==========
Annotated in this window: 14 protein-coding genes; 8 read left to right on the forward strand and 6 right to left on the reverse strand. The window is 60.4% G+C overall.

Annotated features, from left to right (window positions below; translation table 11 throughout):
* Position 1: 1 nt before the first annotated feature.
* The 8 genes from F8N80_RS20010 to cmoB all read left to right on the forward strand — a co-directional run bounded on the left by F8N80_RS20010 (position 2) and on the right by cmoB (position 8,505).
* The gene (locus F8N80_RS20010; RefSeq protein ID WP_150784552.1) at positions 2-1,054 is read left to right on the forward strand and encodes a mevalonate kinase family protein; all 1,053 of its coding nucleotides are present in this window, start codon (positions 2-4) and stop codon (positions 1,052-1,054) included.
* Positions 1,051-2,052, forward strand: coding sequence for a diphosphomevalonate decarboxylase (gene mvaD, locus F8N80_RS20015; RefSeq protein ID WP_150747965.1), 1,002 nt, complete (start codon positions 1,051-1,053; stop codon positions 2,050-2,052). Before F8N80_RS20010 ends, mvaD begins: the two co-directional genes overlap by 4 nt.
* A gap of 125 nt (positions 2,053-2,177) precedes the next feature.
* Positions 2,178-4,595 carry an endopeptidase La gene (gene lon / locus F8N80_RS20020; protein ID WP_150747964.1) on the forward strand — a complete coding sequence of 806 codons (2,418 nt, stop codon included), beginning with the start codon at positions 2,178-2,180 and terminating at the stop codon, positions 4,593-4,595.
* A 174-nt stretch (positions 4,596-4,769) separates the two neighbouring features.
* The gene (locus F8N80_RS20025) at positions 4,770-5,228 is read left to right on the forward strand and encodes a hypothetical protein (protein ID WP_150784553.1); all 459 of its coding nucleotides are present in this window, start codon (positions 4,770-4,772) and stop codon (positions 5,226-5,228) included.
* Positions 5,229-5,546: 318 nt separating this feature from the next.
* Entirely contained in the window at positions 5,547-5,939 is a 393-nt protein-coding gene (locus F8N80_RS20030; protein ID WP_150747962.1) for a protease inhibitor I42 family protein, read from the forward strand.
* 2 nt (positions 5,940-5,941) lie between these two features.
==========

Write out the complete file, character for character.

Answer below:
Annotated in this window: 14 protein-coding genes; 8 read left to right on the forward strand and 6 right to left on the reverse strand. The window is 60.4% G+C overall.

Annotated features, from left to right (window positions below; translation table 11 throughout):
* Position 1: 1 nt before the first annotated feature.
* The 8 genes from F8N80_RS20010 to cmoB all read left to right on the forward strand — a co-directional run bounded on the left by F8N80_RS20010 (position 2) and on the right by cmoB (position 8,505).
* The gene (locus F8N80_RS20010; RefSeq protein ID WP_150784552.1) at positions 2-1,054 is read left to right on the forward strand and encodes a mevalonate kinase family protein; all 1,053 of its coding nucleotides are present in this window, start codon (positions 2-4) and stop codon (positions 1,052-1,054) included.
* Positions 1,051-2,052, forward strand: coding sequence for a diphosphomevalonate decarboxylase (gene mvaD, locus F8N80_RS20015; RefSeq protein ID WP_150747965.1), 1,002 nt, complete (start codon positions 1,051-1,053; stop codon positions 2,050-2,052). Before F8N80_RS20010 ends, mvaD begins: the two co-directional genes overlap by 4 nt.
* A gap of 125 nt (positions 2,053-2,177) precedes the next feature.
* Positions 2,178-4,595 carry an endopeptidase La gene (gene lon / locus F8N80_RS20020; protein ID WP_150747964.1) on the forward strand — a complete coding sequence of 806 codons (2,418 nt, stop codon included), beginning with the start codon at positions 2,178-2,180 and terminating at the stop codon, positions 4,593-4,595.
* A 174-nt stretch (positions 4,596-4,769) separates the two neighbouring features.
* The gene (locus F8N80_RS20025) at positions 4,770-5,228 is read left to right on the forward strand and encodes a hypothetical protein (protein ID WP_150784553.1); all 459 of its coding nucleotides are present in this window, start codon (positions 4,770-4,772) and stop codon (positions 5,226-5,228) included.
* Positions 5,229-5,546: 318 nt separating this feature from the next.
* Entirely contained in the window at positions 5,547-5,939 is a 393-nt protein-coding gene (locus F8N80_RS20030; protein ID WP_150747962.1) for a protease inhibitor I42 family protein, read from the forward strand.
* 2 nt (positions 5,940-5,941) lie between these two features.